Dairyland Power Uses FreeWave Technologies Wireless Data Radios For Distribution Automation ApplicationsAugust 29, 2012 4:48 am | Comments
FreeWave Technologies announced that it has deployed wireless radios for La Crosse, Wisconsin-based Dairyland Power Cooperative (http://www.dairynet.com/), one of the area’s largest wholesale electric suppliers. Dairyland uses FreeWave’s FGR-115 serial radios for a variety of distribution automation applications.
An EMC Practical Applications Seminar and Workshop Tues. Oct. 23 – Thurs. Oct 25, 2012 Hilton Hotel, Northbrook, IL www.dlsemc.com/emcseminar Learning how to design your product so that it complies with EMC regulations can save you from having a finished product that fails during its regulatory compliance testing.
After online shopping for some astronomically priced gadgetry, we learned a lot about how the geeky 1% lives. First, there’s nothing electronic that can’t be encrusted with diamonds or plated in gold. Second, traffic need never be a problem when you have an amphibious truck or hovercraft. And finally, a heavy supply of robots is essential when preparing for the apocalypse.
Altair Semiconductor announced that its FourGee-3100/6200 chipset has been certified to run over Verizon Wireless' 4G LTE network. “Completing this certification process with Verizon Wireless is a strategic milestone for Altair," said Eran Eshed, Co-Founder and VP of Marketing, Altair Semiconductor.
Popular Web comic The Oatmeal has given a significant boost to a non-profit's campaign to restore the laboratory once used by scientist Nikola Tesla. Cartoonist Matthew Inman appealed to fans of The Oatmeal to help the Tesla Science Centre at Wardenclyffe (also known as the Friends of Science East non-profit) buy back Tesla's old laboratory and convert it into a museum and science education centre.
The Office of Naval Research (ONR) is demonstrating the next phase of an augmented-reality project Aug. 23 in Princeton, N.J., that will change the way warfighters view operational environments—literally. ONR has completed the first year of a multi-year augmented-reality effort, developing a system that allow trainees to view simulated images superimposed on real-world landscapes.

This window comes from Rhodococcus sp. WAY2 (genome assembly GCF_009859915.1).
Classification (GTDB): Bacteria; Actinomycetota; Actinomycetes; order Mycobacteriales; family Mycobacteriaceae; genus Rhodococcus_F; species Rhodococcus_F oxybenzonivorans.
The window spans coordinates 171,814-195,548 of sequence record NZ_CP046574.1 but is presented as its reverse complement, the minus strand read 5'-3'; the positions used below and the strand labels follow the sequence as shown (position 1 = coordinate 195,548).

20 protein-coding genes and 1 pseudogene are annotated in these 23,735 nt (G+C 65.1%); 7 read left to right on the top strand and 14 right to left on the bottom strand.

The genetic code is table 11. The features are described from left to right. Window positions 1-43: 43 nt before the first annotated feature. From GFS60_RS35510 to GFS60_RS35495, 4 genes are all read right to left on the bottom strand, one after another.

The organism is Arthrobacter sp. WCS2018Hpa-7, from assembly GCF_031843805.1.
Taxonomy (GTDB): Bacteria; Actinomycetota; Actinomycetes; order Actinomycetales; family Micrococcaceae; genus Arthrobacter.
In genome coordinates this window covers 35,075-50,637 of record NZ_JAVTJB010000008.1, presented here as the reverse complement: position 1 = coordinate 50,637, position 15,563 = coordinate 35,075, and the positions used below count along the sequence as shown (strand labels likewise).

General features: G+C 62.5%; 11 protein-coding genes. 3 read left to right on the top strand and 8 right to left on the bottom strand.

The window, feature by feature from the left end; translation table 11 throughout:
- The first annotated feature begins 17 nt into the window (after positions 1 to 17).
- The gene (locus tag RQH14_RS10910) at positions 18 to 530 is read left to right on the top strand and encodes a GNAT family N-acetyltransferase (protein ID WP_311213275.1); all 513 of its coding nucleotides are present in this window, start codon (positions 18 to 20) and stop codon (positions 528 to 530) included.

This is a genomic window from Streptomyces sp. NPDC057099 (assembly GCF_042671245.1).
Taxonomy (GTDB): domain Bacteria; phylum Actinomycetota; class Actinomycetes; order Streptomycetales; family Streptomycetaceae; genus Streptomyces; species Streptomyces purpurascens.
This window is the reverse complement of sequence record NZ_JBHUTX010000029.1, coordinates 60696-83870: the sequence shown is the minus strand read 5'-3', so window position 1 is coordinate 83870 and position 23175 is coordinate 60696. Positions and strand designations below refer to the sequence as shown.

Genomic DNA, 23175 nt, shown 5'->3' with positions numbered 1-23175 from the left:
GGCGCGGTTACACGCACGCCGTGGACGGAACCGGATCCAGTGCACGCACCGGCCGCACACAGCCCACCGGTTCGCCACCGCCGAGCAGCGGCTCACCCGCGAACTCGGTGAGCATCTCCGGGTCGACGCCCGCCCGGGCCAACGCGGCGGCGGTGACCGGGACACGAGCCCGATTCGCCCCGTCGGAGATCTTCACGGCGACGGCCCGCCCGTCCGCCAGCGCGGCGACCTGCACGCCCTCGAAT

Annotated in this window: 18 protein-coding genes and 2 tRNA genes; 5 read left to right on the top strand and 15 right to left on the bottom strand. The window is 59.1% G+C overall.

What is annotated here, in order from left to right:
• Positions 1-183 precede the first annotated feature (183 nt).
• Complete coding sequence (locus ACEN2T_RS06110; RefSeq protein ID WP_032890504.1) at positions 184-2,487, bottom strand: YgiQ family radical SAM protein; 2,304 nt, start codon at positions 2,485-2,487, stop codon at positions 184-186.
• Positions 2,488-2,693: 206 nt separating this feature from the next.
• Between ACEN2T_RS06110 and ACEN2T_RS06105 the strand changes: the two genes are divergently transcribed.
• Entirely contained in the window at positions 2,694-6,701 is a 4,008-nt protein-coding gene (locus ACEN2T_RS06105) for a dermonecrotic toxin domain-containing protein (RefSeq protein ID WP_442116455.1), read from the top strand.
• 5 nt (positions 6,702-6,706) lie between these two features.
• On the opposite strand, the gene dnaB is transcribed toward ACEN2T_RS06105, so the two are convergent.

The same type of microwave oven technology that most people use to heat up leftover food has found an important application in the solar energy industry, providing a new way to make thin-film photovoltaic products with less energy, expense and environmental concerns. Engineers at Oregon State University have for the first time developed a way to use microwave heating in the synthesis of copper zinc tin sulfide, a promising solar cell compound that is less costly and toxic than some solar energy alternatives.
A multi-institutional research team has developed a method for embedding networks of biocompatible nanoscale wires within engineered tissues. These networks—which mark the first time that electronics and tissue have been truly merged in 3D—allow direct tissue sensing and potentially stimulation, a potential boon for development of engineered tissues that incorporate capabilities for monitoring and stimulation, and of devices for screening new drugs.
The nuclear magnetic resonance apparatus – developed by the University's Department of Physics and Astronomy – will allow for further developments and new applications for nanotechnology which is increasingly used in harvesting solar energy, computing, communication developments and also in the medical field.
A superconductor, which can move electrical energy with no wasteful resistance, is the holy grail of cost-effective, efficient, and "green" power production. Unlike traditional conductors such as copper or silver, which waste power resources and lose energy when they heat up, an ideal superconductor would continuously carry electrical current without losing any power.
Shares of Samsung Electronics fell 7.5% Monday, decreasing the company’s market value by more than $12 billion. A San Jose, Calif. court judge ruled Friday that the South Korean tech manufacturer owed Apple $1.05 billion in damages on several incidents of patent infringement. Meanwhile, shares of Apple stock hit an all-time high of $682.
In this episode of Engineering Newswire, the toilet gets redesigned; test flight of hypersonic Waverider fails; NASA's Morfius Project crashes and burns; MIT's autonomous planes flies indoors; sunglasses that record and take pictures; and NASA's Curiosity receives a brain transplant. For more information visit www.
Nokia, Samsung, Sony and 19 companies are collaborating in the In-Location Alliance to develop and promote a precise indoor positioning technology. GPS technology isn’t accurate to a pin point, at least not yet, and definitely not indoors. To determine an exact location within an enclosed space requires external hardware for the purpose of mapping an indoor location, and it’s a troublesome task that many companies, like Wifarer , are diligently working on.
Wikipedia informs us that there was a time before the Internet. Sadly, I have spent so long online that my memories only go back as far as my first tagged Facebook photo in 2007. Here are some videos of people talking about and predicting the Internet, which are now on the Internet (mind, blown). Some of them are pretty funny.